The Product Owner Paradox

Insights | 01 May 2018

Projects are typically about addressing a specific (internal or external) customer opportunity, problem, challenge or change that cannot be handled as business as usual. A pivotal component of any project is the ‘voice of the customer’: capturing the customer’s wants, needs, expectations, preferences and aversions.

With agile methods and practices becoming more commonplace and being applied in different projects (not just IT), the term ‘Product Owner’ is also becoming more commonplace. Product owner is one of the three roles defined in Scrum and on face value is almost self-explanatory: the person who ‘owns’ the product, thereby the person who is the ‘voice of the customer’, clearly expressing requirements and is responsible for achieving maximum business value.

Product Owner: Simple to define but difficult to master

Scrum itself is defined as ‘lightweight, simple to understand and difficult to master’. Equally, the last two characteristics could be applied to the role of product owner.

By definition, the product owner:

  • Clearly expresses product backlog items (i.e requirements)
  • Orders product backlog items to best achieve goals and missions
  • Optimises the value of the work of the development team
  • Ensures the product backlog is visible, transparent and clear to all
  • Ensures the development team understands product backlog items to the level needed

In effect, the product owner has the final say on the final product: they have sole accountability for the product. As such, the entire organisation must respect their decisions.

The Scrum Guide™ (Schwaber and Sutherland) clearly states the product owner is one person, not a committee (the product owner may represent the desires of a committee, but the sole power is with the actual product owner).

This may work well in a business as usual environment or a ‘small’ project, but may be more challenging (and difficult to master) in ‘larger’ projects.

Scaling the Product Owner Role

Large projects may have multiple ‘delivery’ teams working in parallel and as a result a product owner is required within each team to focus on the ‘voice of the customer’ for that specific team. The role of ‘chief’ or ‘super’ product owner may be used for overall co-ordination. The chief product owner ensures appropriate prioritisation overall of the work being delivered in order to maximise value and realisation of the end customer’s goals.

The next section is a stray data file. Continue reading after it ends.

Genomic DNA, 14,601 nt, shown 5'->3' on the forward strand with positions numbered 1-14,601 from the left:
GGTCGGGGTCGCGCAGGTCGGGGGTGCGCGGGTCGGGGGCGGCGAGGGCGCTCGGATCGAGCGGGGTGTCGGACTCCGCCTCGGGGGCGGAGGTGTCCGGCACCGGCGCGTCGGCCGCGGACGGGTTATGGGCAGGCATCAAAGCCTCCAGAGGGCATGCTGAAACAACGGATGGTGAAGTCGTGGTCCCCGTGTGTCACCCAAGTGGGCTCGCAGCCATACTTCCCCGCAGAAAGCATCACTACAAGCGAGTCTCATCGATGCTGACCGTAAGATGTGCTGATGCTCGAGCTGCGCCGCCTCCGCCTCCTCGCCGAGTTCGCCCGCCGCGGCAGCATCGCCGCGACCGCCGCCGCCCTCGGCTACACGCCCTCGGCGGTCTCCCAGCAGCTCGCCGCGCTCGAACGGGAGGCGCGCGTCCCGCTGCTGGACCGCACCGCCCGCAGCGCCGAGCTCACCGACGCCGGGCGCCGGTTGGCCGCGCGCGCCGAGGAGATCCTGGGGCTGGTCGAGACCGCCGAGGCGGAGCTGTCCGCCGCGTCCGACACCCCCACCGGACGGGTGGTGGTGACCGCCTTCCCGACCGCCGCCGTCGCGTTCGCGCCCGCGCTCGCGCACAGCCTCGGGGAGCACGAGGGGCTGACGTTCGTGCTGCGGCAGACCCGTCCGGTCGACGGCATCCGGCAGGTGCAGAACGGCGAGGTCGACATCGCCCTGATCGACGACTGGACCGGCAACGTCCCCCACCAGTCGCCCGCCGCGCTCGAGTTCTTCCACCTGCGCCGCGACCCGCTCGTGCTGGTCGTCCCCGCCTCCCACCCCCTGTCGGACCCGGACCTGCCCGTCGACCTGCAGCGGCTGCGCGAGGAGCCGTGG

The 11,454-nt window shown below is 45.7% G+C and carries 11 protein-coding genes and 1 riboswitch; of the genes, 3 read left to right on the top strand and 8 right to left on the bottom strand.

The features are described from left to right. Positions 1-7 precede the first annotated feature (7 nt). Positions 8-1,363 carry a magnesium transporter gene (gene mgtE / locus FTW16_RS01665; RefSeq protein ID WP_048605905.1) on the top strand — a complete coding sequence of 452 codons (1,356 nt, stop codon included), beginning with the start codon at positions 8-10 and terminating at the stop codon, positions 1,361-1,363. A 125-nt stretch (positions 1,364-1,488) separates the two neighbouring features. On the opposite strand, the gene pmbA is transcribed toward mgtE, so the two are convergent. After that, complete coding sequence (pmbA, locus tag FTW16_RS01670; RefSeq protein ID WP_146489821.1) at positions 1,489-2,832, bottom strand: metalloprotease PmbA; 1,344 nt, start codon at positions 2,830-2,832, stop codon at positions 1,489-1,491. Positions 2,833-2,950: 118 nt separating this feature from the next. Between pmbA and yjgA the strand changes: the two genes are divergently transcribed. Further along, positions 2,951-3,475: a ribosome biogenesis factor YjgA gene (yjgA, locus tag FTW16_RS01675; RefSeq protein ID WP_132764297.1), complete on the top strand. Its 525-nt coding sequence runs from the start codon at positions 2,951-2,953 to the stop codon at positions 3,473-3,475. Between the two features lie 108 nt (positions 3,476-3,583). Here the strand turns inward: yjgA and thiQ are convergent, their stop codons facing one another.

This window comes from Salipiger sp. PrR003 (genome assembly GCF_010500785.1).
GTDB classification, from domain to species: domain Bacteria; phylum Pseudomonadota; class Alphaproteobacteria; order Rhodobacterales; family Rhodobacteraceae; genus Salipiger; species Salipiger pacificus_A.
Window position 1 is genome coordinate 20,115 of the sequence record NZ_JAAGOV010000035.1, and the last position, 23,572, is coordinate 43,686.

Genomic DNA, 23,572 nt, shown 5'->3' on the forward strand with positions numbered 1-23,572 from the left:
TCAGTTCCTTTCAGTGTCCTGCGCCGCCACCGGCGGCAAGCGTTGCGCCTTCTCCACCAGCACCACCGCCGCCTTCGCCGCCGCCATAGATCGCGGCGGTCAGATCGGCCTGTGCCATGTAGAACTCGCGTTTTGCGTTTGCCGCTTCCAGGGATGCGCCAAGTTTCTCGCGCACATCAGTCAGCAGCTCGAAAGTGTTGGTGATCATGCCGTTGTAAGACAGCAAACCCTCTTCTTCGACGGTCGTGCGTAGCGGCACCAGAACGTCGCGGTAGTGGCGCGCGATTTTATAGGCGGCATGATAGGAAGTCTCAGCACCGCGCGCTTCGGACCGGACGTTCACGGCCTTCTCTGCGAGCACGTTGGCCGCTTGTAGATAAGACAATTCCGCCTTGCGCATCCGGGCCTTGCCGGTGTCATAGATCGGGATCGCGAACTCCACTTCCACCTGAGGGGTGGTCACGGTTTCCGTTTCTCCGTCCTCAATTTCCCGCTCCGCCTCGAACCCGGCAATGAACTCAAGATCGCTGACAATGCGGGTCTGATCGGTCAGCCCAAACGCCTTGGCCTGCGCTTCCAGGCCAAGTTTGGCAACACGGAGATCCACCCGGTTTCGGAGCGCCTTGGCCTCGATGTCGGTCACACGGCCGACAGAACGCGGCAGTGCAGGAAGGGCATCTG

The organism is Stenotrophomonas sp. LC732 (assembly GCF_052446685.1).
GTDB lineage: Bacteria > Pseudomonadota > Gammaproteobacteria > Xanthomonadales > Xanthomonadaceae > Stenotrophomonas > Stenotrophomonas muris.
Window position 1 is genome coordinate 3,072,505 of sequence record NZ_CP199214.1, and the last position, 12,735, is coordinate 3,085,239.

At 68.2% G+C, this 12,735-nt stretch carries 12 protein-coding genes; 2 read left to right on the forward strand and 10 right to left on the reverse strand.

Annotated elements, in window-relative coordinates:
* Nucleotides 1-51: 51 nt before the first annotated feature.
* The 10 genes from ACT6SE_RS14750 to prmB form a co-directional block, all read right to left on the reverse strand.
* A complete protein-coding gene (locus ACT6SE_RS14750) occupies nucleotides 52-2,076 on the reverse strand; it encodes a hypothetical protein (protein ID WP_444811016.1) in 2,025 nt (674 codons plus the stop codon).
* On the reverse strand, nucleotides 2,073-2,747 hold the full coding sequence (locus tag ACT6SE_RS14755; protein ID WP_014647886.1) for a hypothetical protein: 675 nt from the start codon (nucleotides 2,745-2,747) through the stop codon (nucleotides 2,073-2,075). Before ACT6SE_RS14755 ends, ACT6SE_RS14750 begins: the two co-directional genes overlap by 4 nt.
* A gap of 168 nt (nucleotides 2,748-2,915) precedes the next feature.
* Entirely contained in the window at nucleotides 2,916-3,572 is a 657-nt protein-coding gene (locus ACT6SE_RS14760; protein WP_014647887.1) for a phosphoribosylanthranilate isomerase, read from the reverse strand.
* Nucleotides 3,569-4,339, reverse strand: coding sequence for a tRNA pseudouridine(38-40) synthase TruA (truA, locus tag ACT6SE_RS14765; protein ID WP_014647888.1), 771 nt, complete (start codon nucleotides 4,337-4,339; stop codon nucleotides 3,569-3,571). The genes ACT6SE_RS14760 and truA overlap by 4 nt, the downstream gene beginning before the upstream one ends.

10 tips for determining the ‘right’ Product Owner….

When agreeing/appointing a product owner for a project team consider:

  1. Do they have specific customer knowledge and understanding of the product?
  2. Are they empowered to make decisions?
  3. Are they an effective communicator at all levels?
  4. Can they clearly articulate the vision of the product?
  5. Can they define product requirements (user stories)?
  6. Do they have the ability to ensure customer needs are translated into valuable deliverables?
  7. Are they able to define what a successful outcome looks like?
  8. Can they effectively prioritise (and as necessary re-prioritise) requirements?
  9. Is their focus on ensuring value creation for the project?
  10. And most importantly, are they available to the project team at all times?

For more information on our Scrum Product Owner Certified (SPOC™) course, please call us on 1300 70 13 14.

About The Author

Tracey Copland, Head of Best Practice at PM-Partners group

Tracey has been involved in management, finance and business consulting including Portfolio, Programme & Project management for 20+ years. Together with her skills and experience, Tracey is a flexible professional seeking to achieve a high work standard, focussing on value-add.

Having been with PM-Partners group for 15 years, Tracey has held roles including Consultant/Trainer, Head of Training and currently, Head of Best Practice. Tracey has provided training and consultation services to clients in both the public and private sectors, across various disciplines and at all levels including Project, Programme, Portfolio and Change Management, and Agile practices.

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